Back in November I took our car into the mechanics shop to have a nail removed from a tire. As usual, the mechanic does a quick inspection of the major systems and he made a few remarks about the amount of corrosion on the brake rotors. The brake pads had plenty of life left in them, but the rotors had some deep grooves and a lot of rust. The car was still stopping fine, so I declined any work and made a mental note to do something about it myself when Spring came.
It sure did feel like Spring today, and knowing that the weather was going to be good this weekend I had planned ahead and ordered some parts from RockAuto.com, my new favorite car parts supplier.
New rotors and pads for the front and back set us back about $150. Not a bad deal if you ask me. I was also wanting to change the brake fluid because the service manual said to do that the earlier of 30,000 miles or 24 months. Seeing as we’ve owned the car since 2009 and have never changed the brake fluid, I figured it was due.
After jacking up the car, securing it with jack stands, and removing the front wheels, I had access to the brake components.
The large metal platter with the 5 bolts sticking through it is the brake rotor. It is gripped by the brake pads to create friction to change the kinetic (moving) energy of the car into heat. If you ever see a video of race car or airplane brakes getting red hot, it is because they are converting a lot of energy!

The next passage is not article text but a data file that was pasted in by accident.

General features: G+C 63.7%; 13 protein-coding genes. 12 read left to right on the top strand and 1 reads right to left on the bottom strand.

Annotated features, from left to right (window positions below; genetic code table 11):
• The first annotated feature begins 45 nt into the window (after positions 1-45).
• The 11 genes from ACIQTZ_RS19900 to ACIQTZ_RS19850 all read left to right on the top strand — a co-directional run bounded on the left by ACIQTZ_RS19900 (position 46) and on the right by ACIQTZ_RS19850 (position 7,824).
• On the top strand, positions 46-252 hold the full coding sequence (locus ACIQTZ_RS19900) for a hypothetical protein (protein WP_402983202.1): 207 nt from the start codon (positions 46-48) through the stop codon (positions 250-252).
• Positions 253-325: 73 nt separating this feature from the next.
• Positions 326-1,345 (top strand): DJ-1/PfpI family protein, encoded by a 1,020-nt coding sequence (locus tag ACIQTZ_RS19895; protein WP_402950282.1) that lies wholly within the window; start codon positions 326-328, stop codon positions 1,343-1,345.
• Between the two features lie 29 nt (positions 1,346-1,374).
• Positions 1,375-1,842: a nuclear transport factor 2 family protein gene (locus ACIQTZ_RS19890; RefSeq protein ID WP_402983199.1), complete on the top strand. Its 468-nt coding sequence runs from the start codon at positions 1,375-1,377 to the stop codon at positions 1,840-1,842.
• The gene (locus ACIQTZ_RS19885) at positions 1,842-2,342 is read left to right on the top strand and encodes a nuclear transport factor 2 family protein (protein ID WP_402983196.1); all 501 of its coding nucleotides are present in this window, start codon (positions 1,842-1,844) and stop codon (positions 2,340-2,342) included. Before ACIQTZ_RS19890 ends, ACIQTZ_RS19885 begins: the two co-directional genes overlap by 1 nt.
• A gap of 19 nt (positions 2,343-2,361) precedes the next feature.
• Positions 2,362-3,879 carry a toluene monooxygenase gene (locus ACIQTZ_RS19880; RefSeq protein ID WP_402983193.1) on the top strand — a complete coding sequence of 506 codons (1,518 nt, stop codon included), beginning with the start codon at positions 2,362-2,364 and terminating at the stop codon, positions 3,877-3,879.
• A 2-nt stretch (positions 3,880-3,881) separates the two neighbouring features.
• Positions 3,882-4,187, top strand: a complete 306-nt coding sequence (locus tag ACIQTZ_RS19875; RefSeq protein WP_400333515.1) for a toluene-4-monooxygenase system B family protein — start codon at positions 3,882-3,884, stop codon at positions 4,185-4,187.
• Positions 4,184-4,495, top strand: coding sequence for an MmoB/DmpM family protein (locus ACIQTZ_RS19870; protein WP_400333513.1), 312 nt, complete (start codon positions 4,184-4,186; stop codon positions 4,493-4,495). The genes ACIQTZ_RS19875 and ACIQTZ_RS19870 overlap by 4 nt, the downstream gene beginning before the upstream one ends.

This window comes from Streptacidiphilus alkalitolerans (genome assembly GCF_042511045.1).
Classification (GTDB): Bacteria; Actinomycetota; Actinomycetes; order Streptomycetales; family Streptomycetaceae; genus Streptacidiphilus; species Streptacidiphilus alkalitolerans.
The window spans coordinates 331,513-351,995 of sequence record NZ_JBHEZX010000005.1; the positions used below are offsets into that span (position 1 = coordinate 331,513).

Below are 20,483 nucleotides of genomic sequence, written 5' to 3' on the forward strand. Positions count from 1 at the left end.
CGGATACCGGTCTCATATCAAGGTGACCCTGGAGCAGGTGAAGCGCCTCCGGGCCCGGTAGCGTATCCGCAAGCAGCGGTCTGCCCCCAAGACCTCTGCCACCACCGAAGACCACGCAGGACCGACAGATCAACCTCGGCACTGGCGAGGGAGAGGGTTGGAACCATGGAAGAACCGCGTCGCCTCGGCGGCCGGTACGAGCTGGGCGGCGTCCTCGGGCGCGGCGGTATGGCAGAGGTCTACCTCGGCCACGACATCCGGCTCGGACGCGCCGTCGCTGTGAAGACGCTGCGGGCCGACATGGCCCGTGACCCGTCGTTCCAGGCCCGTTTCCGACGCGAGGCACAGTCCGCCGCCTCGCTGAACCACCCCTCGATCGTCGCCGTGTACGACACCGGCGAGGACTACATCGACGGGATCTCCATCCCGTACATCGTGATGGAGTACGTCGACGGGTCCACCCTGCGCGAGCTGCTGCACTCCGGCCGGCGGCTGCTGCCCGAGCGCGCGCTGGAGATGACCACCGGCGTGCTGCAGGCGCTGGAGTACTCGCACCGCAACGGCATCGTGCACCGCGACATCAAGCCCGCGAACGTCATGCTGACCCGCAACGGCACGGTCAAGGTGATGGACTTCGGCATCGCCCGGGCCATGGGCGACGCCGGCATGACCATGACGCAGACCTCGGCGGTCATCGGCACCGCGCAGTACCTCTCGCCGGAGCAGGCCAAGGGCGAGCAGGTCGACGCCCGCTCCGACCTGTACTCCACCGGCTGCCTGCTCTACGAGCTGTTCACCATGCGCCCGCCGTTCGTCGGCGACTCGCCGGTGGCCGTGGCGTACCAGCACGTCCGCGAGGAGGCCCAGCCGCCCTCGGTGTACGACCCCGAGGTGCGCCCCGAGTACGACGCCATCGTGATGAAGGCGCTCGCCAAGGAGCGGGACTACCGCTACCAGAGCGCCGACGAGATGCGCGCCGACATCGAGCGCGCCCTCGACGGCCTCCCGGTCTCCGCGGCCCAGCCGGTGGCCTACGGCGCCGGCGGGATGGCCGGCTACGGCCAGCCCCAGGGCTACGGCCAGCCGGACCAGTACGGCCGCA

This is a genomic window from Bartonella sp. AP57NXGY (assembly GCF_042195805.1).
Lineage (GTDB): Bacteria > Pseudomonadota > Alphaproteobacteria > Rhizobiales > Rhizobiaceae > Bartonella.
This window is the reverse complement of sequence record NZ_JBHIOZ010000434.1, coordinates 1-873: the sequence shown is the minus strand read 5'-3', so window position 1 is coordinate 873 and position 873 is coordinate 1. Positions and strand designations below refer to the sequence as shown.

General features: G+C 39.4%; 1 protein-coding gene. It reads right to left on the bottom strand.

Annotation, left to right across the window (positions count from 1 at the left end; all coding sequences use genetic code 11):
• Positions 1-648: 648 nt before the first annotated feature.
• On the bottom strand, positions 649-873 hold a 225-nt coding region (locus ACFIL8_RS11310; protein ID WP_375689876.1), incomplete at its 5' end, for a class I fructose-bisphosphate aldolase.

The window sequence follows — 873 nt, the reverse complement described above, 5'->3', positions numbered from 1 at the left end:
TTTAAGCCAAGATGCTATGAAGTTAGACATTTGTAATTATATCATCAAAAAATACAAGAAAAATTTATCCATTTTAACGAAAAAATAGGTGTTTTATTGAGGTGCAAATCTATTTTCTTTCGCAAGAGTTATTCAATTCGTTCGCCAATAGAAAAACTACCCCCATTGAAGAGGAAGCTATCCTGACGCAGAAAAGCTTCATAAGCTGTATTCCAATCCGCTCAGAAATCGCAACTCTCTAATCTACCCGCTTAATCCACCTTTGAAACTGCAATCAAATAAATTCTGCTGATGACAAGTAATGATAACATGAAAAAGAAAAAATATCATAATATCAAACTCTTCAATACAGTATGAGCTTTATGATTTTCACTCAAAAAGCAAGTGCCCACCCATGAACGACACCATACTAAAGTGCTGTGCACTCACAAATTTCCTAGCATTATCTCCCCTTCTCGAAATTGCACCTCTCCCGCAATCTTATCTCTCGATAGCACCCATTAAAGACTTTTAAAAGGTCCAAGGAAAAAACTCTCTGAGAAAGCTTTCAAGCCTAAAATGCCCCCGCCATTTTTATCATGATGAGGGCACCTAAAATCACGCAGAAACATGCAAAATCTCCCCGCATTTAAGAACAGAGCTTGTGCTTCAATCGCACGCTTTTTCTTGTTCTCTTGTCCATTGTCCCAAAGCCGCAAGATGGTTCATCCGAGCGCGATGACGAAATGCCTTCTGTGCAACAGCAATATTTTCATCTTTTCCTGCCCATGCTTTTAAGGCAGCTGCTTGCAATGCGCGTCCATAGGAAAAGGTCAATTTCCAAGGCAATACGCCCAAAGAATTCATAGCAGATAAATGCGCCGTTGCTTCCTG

The brake caliper (shown above) is like a giant hand that holds a pair of brake pads. When you press on the brake pedal it forces brake fluid through hoses that actuate a piston in the caliper. That piston is what pushes the pads against the rotor.
New rotors come with a rust inhibitor coating. If they didn’t they would be completely rusted over by the time you installed it on your car. The coating should be cleaned off with some brake cleaner spray before installing.
The old brake pad (nearer to my shoe) still has plenty of wear left. You can see the wear indicators (the metal clip that looks like a J) on both the new and the old pads. Do you know that horrible screeching sound when your brakes need to be replaced. That is caused by the wear indicators scraping against the rotor. It is designed to be loud and get your attention!
With the new rotor installed it is just a matter of putting everything back together again. Some parts are designed to be replaced with every brake job, like the little metal retaining brackets shown above. Also, some parts need to be lubricated.
With everything put back together and the brake lines bled (fluid completely replaced) the last critical step is to pump your brake pedal. The first couple of times that you push the brake pedal after replacing the brakes, the pedal will go all the way down to the floor! Once you have a brake pedal again, you can take it for a test drive.
A quick search on the internet revealed some big box store prices. For instance, Pep Boys offers a brake fluid exchange and ceramic pads for $250/axle. That does not include new rotors, but the machining of the old ones (they cut off a bit of thickness from your old rotors to save money and in return you are left with an inferior braking component). My total cost for everything was about $170, so I saved about $330 by doing the work myself. I spent two hours on Friday night doing the front axle and five hours on Saturday morning doing the rear axle and exchanging the fluid. $47/hour is worth it to me.
I skipped a lot of steps in this blog post, including important ones. If you want to know more about the details, I find that Eric the Car Guy has a great set of video tutorials online that you can follow.